Expand vs Proliferate - What's the difference?

expand | proliferate |


As verbs the difference between expand and proliferate

is that expand is (label) to change (something) from a smaller form and/or size to a larger one while proliferate is to increase in number or spread rapidly.

expand

English

Verb

(en verb)
  • (label) To change (something) from a smaller form and/or size to a larger one.
  • (label) To increase the extent, number, volume or scope of (something).
  • * (John Milton) (1608-1674)
  • Then with expanded wings he steers his flight.
  • (label) To express (something) at length and/or in detail.
  • To rewrite (an expression) as a longer, yet equivalent sum of terms.
  • To multiply both the numerator and the denominator of a fraction by the same natural number yielding a fraction of equal value
  • (label) To (be) change(d) from a smaller form/size to a larger one.
  • (label) To (be) increase(d) in extent, number, volume or scope.
  • (label) To speak or write at length or in detail.
  • *{{quote-book, year=1899, author=(Stephen Crane)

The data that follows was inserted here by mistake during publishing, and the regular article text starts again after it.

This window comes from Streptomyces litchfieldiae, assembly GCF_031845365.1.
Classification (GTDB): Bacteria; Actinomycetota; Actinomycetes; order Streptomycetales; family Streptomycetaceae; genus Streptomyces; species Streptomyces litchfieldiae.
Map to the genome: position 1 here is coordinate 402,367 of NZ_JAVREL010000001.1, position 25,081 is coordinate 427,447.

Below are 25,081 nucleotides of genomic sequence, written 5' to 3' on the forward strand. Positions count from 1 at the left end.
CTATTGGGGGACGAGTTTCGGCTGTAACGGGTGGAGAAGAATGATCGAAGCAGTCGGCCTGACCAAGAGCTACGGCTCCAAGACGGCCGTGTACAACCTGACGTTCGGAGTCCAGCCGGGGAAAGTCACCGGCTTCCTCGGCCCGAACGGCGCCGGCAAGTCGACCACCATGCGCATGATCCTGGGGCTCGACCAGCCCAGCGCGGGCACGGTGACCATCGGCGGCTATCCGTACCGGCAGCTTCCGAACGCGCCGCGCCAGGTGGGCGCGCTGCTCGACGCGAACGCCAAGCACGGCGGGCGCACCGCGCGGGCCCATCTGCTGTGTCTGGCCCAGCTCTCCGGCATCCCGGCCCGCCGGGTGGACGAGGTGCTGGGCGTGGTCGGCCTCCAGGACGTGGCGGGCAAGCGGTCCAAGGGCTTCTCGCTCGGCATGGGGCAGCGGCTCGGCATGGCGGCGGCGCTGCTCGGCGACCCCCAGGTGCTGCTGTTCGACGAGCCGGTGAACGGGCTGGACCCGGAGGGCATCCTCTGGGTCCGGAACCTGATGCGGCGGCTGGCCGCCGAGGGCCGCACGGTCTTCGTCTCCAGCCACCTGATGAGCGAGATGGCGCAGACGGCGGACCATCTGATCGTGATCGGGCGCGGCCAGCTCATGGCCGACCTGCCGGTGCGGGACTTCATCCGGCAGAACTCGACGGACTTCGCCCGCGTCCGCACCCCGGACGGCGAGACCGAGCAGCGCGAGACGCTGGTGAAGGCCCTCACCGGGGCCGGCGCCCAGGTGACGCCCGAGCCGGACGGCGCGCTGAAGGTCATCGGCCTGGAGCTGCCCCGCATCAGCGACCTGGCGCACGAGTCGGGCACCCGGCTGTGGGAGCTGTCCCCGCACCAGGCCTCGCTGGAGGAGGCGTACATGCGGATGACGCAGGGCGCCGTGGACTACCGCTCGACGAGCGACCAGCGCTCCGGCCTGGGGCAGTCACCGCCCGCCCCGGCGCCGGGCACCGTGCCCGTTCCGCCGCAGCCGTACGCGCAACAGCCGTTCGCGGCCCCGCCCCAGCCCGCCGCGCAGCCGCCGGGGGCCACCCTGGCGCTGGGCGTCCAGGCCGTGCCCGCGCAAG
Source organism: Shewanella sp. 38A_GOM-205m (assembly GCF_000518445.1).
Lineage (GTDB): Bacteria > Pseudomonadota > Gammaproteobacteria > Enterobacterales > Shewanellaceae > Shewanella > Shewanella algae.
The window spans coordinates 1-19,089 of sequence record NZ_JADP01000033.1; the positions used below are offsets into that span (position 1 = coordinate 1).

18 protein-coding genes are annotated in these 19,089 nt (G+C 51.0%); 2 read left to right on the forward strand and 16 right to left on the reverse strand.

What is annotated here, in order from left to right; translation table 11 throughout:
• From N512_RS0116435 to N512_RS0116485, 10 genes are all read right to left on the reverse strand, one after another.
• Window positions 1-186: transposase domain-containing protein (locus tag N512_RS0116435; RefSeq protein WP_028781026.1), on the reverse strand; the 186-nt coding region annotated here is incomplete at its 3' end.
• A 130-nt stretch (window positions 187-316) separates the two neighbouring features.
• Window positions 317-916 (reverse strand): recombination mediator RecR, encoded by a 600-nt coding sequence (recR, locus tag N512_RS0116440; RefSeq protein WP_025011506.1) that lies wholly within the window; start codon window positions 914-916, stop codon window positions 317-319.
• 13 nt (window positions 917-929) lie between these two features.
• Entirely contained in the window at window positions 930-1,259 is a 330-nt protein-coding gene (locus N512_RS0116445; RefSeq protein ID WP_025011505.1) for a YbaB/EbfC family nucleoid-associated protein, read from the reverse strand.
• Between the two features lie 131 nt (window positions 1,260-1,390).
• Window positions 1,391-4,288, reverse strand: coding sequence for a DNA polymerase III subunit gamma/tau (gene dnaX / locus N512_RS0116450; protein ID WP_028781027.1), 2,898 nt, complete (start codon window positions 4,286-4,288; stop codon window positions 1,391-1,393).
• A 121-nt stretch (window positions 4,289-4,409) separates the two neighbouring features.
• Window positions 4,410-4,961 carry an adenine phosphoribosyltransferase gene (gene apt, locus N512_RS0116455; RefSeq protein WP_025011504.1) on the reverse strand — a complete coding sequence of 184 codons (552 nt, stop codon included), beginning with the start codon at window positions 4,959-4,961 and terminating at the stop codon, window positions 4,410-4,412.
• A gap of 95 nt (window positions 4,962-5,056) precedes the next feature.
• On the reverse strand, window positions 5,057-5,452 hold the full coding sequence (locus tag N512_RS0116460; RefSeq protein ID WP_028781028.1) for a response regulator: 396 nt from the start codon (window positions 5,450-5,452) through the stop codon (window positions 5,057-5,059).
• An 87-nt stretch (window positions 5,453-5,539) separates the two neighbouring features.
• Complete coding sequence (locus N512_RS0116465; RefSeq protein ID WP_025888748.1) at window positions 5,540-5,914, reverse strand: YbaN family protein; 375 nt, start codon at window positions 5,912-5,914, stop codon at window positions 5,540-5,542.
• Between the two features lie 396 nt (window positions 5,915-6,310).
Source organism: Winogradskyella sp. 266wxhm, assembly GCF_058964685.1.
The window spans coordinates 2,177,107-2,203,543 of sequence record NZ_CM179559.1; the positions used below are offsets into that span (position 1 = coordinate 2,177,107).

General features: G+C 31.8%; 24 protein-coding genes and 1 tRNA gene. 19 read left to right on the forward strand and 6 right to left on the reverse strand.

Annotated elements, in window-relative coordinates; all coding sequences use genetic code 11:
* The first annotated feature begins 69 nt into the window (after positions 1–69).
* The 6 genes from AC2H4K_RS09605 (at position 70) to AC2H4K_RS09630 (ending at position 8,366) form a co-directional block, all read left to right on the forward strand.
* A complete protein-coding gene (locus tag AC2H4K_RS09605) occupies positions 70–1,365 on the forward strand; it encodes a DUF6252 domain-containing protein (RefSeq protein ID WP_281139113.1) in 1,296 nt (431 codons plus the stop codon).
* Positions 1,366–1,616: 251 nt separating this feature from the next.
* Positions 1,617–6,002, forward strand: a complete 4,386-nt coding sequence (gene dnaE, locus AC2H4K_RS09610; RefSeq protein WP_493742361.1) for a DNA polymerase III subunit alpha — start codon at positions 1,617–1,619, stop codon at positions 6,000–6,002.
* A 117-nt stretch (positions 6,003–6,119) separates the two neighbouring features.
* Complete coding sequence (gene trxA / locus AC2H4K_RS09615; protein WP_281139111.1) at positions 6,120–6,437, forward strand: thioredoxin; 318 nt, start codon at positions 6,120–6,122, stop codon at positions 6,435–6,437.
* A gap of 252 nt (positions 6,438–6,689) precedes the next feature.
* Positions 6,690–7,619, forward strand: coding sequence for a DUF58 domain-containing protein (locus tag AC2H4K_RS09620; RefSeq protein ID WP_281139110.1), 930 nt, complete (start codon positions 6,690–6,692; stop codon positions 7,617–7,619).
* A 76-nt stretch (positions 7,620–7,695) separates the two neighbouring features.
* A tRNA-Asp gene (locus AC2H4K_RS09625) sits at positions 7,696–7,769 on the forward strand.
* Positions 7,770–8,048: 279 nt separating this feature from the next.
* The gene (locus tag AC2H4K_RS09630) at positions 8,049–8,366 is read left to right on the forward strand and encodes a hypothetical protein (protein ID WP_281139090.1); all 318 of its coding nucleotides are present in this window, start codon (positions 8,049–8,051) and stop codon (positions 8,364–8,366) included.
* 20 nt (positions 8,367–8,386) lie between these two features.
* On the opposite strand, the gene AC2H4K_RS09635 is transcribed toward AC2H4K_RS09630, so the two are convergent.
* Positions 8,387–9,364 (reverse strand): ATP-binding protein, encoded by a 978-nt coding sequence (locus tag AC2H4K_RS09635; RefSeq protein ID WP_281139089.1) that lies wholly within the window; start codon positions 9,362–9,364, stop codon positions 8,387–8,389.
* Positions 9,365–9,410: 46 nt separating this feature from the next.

• , title=, chapter=1 , passage=There was some laughter, and Roddle was left free to expand his ideas on the periodic visits of cowboys to the town. “Mason Rickets, he had ten big punkins a-sittin' in front of his store, an' them fellers from the Upside-down-F ranch shot 'em up […].”}}
  • (label) To feel generous or optimistic.
  • Synonyms

    * open out, spread, spread out, unfold * enlarge * (to express at length or in detail) elaborate (on), expand on

    Antonyms

    * contract * contract * factor

    Derived terms

    * expandable * expander

    proliferate

    English

    Verb

    (proliferat)
  • To increase in number or spread rapidly.
  • The flowers proliferated rapidly all spring.
  • * {{quote-book, year=2006, author=
  • , title=Internal Combustion , chapter=2 citation , passage=But through the oligopoly, charcoal fuel proliferated throughout London's trades and industries.  By the 1200s, brewers and bakers, tilemakers, glassblowers, pottery producers, and a range of other craftsmen all became hour-to-hour consumers of charcoal.}}